18. L.Guarcello & F.Mealli & F.Rosati, 2002. "Household Vulnerability and Child Labour: the Effect of Shocks, Credit Rationing and Insurance," UCW Working Paper 3, Understanding Children's Work (UCW Programme).
  19. Beegle, Kathleen & Dehejia, Rajeev H & Gatti, Roberta, 2005. "Child Labour, Crop Shocks and Credit Constraints," CEPR Discussion Papers 4881, C.E.P.R. Discussion Papers.
  20. Johnson, William R, 1978. "A Theory of Job Shopping," The Quarterly Journal of Economics, MIT Press, vol. 92(2), pages 261-78, May.
  21. Sarah Brown & Karl Taylor, 2005. "Wage Growth, Human Capital And Financial Investment," Manchester School, University of Manchester, vol. 73(6), pages 686-708, December.
  22. Yoram Ben-Porath, 1967. "The Production of Human Capital and the Life Cycle of Earnings," Journal of Political Economy, University of Chicago Press, vol. 75, pages 352.
  23. Barham, Bradford & Boucher, Stephen, 1998. "Migration, remittances, and inequality: estimating the net effects of migration on income distribution," Journal of Development Economics, Elsevier, vol. 55(2), pages 307-331, April.
Full references (including those not matched with items on IDEAS)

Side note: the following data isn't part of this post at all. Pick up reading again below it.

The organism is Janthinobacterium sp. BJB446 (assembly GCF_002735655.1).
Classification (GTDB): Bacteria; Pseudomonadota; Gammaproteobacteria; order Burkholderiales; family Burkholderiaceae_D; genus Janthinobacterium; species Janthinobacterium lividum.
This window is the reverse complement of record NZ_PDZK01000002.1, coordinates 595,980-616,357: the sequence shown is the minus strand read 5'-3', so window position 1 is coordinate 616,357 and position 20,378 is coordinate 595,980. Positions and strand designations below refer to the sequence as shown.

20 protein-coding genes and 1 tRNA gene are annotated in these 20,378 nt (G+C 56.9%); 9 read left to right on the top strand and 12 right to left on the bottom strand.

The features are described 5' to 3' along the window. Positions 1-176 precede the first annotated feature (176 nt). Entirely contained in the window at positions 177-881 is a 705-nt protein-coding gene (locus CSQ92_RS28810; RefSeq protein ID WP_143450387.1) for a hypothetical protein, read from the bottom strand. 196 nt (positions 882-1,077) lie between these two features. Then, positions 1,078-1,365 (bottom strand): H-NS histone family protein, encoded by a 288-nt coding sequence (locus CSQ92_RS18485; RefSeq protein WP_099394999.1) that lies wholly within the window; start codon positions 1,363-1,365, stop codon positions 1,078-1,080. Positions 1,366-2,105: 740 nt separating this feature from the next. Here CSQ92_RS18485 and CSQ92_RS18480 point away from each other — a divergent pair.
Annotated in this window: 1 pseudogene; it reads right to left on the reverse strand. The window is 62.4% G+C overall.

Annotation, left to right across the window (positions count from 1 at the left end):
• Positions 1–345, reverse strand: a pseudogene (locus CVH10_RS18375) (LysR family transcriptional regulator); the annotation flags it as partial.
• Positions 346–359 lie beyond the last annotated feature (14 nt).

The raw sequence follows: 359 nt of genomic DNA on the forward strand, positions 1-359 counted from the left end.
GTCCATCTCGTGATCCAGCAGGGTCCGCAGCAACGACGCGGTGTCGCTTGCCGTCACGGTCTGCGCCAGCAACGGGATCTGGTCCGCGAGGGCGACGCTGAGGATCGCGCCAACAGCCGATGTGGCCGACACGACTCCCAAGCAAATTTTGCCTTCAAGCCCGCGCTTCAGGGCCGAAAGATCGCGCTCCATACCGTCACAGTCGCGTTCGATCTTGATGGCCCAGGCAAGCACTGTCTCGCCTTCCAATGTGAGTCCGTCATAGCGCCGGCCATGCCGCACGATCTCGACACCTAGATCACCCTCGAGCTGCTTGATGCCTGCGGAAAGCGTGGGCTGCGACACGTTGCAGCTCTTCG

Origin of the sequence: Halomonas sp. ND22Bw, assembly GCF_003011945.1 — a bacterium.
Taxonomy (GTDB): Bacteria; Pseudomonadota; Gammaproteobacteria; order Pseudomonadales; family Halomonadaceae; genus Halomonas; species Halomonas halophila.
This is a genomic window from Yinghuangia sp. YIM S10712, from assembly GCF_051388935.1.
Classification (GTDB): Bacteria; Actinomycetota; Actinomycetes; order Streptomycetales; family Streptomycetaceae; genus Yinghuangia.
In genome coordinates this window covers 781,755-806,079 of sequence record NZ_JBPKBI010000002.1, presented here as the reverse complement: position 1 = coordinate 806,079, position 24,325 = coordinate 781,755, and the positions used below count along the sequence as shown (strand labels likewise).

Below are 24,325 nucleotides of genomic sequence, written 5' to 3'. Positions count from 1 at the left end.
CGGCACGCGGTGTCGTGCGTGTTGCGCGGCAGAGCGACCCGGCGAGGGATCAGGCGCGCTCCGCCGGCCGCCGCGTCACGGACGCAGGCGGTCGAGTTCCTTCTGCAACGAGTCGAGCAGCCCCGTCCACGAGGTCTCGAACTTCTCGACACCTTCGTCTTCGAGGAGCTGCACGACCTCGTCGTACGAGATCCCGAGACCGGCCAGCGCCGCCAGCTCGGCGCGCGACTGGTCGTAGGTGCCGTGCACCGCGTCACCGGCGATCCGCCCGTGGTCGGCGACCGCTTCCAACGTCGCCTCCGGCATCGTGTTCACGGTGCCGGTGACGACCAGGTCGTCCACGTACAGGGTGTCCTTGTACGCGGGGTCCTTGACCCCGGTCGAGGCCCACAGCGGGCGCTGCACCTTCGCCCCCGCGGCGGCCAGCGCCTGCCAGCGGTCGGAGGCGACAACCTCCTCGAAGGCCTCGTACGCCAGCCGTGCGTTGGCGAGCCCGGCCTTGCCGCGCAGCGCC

Citations

Citations are extracted by the CitEc Project, subscribe to its RSS feed for this item.
as in new window

Cited by:
  1. Sanjaya, Muhammad Ryan, 2013. "On the source of risk aversion in Indonesia using micro data 2007," Economics Discussion Papers 2013-33, Kiel Institute for the World Economy.

Lists

This item is not listed on Wikipedia, on a reading list or among the top items on IDEAS.

Statistics

Access and download statistics

Corrections

When requesting a correction, please mention this item's handle: RePEc:pra:mprapa:34575. See general information about how to correct material in RePEc.

For technical questions regarding this item, or to correct its authors, title, abstract, bibliographic or download information, contact: (Ekkehart Schlicht).

If you have authored this item and are not yet registered with RePEc, we encourage you to do it here. This allows to link your profile to this item. It also allows you to accept potential citations to this item that we are uncertain about.

If references are entirely missing, you can add them using this form.

If the full references list an item that is present in RePEc, but the system did not link to it, you can help with this form.

If you know of missing items citing this one, you can help us creating those links by adding the relevant references in the same way as above, for each refering item. If you are a registered author of this item, you may also want to check the "citations" tab in your profile, as there may be some citations waiting for confirmation.

Please note that corrections may take a couple of weeks to filter through the various RePEc services.